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Psychological Operations Get a New Name

To avoid the stigma of PSYOPs, the Pentagon opts for a rebranding.

The term "psychological operations" has a certain odor about it. It connotes deceit and manipulation -- even brainwashing. And in today's military, anything that smacks of the Pentagon's history of psychological warfare is not politically correct.

A few months ago, the U.S. Special Operations Command, which, by law, is the executive agency for psychological operations, or "PSYOPs," decided that a name change was in order: Operations aimed at influencing the emotions of people outside the United States would now be known as "Military Information Support Operations." 


When the name change was first proposed, it took a millisecond for the thousands of active psychological operations officers and noncommissioned officers to deride the new acronym. "MISO" -- like the Japanese soup. "MISO" -- followed by references that aren't appropriate for an online news site that might be seen by children.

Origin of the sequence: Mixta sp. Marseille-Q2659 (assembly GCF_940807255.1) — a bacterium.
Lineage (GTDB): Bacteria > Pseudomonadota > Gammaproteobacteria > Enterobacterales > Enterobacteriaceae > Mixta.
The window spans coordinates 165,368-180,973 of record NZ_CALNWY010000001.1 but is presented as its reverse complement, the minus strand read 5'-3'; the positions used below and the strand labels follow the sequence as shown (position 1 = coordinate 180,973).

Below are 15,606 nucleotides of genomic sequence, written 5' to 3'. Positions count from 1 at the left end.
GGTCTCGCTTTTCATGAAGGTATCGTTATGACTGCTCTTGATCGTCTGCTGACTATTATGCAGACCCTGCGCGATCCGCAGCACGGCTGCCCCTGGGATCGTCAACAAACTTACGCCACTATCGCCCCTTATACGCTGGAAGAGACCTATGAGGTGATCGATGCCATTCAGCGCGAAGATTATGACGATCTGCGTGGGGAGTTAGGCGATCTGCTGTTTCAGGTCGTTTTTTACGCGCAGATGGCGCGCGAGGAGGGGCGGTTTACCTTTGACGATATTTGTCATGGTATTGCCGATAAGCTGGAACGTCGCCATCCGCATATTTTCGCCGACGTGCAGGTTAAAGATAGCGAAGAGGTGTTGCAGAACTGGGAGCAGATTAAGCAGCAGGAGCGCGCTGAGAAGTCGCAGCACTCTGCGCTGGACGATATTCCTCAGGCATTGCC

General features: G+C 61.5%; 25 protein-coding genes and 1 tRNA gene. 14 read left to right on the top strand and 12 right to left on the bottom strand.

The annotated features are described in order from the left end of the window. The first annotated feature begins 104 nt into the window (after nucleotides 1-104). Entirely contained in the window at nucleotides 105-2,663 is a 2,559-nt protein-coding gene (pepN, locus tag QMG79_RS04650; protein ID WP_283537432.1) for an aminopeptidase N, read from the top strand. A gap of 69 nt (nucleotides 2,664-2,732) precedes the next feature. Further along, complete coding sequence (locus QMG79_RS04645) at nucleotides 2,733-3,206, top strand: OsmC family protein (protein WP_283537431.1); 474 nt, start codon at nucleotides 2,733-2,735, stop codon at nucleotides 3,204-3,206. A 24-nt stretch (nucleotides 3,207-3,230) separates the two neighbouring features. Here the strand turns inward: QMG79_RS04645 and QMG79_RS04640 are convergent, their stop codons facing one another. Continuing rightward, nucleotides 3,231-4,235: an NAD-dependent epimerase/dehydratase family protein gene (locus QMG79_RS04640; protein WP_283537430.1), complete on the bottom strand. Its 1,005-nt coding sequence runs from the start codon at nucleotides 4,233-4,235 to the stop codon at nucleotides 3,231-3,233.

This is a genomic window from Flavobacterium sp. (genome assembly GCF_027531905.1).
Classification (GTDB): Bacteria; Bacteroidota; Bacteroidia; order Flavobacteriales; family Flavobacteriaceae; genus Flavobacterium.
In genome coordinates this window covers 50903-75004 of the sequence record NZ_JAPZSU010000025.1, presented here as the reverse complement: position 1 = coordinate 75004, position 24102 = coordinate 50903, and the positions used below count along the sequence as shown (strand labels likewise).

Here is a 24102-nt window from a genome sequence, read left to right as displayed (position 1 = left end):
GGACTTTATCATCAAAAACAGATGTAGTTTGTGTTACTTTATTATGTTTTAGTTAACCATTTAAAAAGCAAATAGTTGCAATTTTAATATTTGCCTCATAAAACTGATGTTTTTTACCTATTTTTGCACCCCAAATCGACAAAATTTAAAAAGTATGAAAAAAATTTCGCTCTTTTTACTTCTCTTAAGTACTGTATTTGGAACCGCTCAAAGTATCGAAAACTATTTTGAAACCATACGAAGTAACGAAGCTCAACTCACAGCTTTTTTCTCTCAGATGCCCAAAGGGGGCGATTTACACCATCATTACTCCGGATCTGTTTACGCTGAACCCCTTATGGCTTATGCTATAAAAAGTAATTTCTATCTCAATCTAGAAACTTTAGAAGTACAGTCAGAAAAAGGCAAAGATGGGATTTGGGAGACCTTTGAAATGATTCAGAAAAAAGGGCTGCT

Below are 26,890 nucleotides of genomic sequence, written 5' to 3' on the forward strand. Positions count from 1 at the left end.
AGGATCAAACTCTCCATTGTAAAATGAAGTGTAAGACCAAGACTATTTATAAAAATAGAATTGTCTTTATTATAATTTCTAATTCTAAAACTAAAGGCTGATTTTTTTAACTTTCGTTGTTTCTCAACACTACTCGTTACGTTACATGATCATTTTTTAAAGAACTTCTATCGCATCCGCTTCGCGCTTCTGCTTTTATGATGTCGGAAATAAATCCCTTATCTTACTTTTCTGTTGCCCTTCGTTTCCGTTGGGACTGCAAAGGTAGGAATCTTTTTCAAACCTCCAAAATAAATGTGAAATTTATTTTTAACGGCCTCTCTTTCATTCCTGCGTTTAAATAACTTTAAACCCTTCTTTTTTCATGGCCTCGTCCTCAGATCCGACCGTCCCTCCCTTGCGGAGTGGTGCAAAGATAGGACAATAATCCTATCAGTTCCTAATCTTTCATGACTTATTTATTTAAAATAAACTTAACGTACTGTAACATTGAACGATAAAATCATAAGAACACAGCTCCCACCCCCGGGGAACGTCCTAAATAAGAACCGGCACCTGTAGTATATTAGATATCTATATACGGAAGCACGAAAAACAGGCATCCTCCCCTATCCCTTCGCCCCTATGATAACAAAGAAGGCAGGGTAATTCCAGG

But up the chain of command it went, and as of late last week, it's official.

Defense Secretary Robert Gates put his signature on a memorandum officially changing the term. Marked "For Official Use Only," the memo notes that "PSYOPs" had become so toxic a term that commanders often failed to use vital tools at their disposal because of the negative connotations associated with the term. 


"Although PSYOP activities rely on truthful information, credibly conveyed, the term 'PSYOP' tends to connote propaganda, manipulation, brainwashing and deceit. As a result, a wide range of military-information related activities and capabilities have become tarnished by the term," Gates wrote.

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